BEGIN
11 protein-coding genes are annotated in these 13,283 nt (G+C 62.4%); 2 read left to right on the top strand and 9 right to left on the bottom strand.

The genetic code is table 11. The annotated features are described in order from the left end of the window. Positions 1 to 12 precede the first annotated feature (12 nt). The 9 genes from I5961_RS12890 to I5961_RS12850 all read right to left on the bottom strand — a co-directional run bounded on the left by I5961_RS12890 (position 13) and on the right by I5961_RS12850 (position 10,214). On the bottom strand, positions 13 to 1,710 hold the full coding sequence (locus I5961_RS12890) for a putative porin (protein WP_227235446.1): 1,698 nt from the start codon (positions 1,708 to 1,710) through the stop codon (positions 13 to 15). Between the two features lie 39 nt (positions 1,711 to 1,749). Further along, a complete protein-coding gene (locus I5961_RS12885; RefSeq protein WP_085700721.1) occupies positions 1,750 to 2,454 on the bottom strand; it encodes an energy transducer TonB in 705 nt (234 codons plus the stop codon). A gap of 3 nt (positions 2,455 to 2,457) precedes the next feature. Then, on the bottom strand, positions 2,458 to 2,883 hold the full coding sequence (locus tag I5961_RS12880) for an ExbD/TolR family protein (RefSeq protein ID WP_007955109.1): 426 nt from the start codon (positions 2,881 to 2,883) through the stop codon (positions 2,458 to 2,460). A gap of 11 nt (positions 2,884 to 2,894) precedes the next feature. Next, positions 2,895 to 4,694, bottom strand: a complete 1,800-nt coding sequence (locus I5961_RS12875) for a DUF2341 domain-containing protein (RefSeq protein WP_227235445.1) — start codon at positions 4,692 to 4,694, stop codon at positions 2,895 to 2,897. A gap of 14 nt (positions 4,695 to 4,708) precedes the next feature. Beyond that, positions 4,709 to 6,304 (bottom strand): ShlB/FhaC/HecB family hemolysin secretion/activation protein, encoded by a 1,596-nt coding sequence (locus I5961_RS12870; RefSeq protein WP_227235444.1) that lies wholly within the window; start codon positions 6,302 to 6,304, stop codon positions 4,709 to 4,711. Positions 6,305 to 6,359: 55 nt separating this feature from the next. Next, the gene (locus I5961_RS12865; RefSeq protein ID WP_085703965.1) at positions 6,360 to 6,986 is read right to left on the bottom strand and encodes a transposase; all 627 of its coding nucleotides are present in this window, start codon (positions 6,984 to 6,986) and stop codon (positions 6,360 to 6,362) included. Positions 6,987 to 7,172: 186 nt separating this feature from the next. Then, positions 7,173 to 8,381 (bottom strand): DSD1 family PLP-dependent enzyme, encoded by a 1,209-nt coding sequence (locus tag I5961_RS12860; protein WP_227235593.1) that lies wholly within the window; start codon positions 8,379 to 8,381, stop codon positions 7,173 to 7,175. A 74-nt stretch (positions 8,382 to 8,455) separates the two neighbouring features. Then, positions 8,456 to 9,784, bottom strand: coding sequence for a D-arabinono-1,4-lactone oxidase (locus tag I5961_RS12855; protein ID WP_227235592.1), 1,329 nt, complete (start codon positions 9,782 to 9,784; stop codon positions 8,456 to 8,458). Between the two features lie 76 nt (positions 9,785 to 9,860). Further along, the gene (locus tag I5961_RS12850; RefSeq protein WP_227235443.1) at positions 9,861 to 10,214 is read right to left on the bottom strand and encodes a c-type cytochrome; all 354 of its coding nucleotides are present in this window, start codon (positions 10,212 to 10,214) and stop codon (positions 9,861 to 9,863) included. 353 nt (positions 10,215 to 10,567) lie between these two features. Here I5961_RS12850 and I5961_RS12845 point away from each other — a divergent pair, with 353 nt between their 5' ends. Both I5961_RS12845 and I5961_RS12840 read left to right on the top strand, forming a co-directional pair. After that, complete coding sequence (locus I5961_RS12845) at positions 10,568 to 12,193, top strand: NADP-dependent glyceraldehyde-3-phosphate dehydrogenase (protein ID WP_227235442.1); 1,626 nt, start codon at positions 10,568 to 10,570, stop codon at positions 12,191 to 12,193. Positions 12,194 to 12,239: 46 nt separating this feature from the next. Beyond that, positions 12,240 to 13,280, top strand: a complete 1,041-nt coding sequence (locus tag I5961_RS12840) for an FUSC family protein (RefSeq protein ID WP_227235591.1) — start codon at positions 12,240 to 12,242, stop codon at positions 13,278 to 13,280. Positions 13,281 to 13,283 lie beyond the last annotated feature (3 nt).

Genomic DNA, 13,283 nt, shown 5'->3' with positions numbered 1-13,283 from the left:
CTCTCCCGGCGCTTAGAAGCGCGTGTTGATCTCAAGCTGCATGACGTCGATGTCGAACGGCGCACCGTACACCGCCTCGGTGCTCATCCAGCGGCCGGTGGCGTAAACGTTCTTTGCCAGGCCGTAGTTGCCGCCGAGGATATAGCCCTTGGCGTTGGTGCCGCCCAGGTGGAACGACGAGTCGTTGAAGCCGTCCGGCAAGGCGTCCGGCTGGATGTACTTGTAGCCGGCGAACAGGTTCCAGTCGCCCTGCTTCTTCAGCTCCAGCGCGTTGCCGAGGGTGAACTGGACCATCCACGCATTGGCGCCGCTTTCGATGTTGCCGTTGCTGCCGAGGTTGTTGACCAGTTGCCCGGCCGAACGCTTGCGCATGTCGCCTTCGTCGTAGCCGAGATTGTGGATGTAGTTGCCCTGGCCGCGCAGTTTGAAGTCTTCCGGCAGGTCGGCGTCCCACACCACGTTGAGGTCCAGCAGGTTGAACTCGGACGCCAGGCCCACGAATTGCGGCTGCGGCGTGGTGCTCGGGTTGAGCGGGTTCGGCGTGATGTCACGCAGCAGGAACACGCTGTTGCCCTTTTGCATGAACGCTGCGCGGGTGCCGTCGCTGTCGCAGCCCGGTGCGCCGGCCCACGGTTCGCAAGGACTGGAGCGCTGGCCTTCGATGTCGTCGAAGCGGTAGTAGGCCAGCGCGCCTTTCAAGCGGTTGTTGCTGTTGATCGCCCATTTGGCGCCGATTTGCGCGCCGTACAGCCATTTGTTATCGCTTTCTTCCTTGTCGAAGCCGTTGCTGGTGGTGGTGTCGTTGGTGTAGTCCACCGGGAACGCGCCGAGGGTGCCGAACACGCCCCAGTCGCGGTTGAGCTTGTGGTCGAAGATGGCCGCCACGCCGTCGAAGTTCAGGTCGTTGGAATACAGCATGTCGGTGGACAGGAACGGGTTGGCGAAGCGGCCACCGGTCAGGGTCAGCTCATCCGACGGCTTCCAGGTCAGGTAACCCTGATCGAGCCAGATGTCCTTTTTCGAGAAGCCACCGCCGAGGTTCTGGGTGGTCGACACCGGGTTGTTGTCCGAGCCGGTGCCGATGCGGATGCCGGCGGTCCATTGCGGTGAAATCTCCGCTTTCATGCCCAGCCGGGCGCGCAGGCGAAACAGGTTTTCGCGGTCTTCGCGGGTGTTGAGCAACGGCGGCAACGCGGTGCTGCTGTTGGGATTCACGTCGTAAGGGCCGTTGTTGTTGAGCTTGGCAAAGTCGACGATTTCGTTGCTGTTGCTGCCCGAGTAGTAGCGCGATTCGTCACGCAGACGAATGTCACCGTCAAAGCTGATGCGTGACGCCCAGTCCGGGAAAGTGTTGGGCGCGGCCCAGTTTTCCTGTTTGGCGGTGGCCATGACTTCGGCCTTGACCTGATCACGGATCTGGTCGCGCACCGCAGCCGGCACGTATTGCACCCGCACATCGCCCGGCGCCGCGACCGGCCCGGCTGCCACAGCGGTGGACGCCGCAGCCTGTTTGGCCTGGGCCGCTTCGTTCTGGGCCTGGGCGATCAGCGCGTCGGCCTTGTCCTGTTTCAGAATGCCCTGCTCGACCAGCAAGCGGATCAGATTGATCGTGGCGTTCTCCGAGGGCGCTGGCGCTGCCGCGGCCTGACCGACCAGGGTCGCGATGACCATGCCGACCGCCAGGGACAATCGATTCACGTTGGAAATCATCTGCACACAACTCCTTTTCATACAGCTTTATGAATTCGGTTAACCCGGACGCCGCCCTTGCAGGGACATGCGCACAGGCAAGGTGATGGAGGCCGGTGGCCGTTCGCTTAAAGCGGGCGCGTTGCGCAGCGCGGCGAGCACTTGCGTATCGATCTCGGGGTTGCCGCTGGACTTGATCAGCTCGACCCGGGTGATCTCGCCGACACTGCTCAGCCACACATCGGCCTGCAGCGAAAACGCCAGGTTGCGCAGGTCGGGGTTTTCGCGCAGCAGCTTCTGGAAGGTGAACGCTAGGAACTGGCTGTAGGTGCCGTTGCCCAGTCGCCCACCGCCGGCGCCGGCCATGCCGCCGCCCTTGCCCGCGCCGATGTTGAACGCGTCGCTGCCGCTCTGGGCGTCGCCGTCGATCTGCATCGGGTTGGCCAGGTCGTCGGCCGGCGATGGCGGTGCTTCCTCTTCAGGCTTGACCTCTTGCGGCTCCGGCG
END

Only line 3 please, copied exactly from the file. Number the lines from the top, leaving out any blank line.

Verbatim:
Genomic DNA, 13,283 nt, shown 5'->3' with positions numbered 1-13,283 from the left: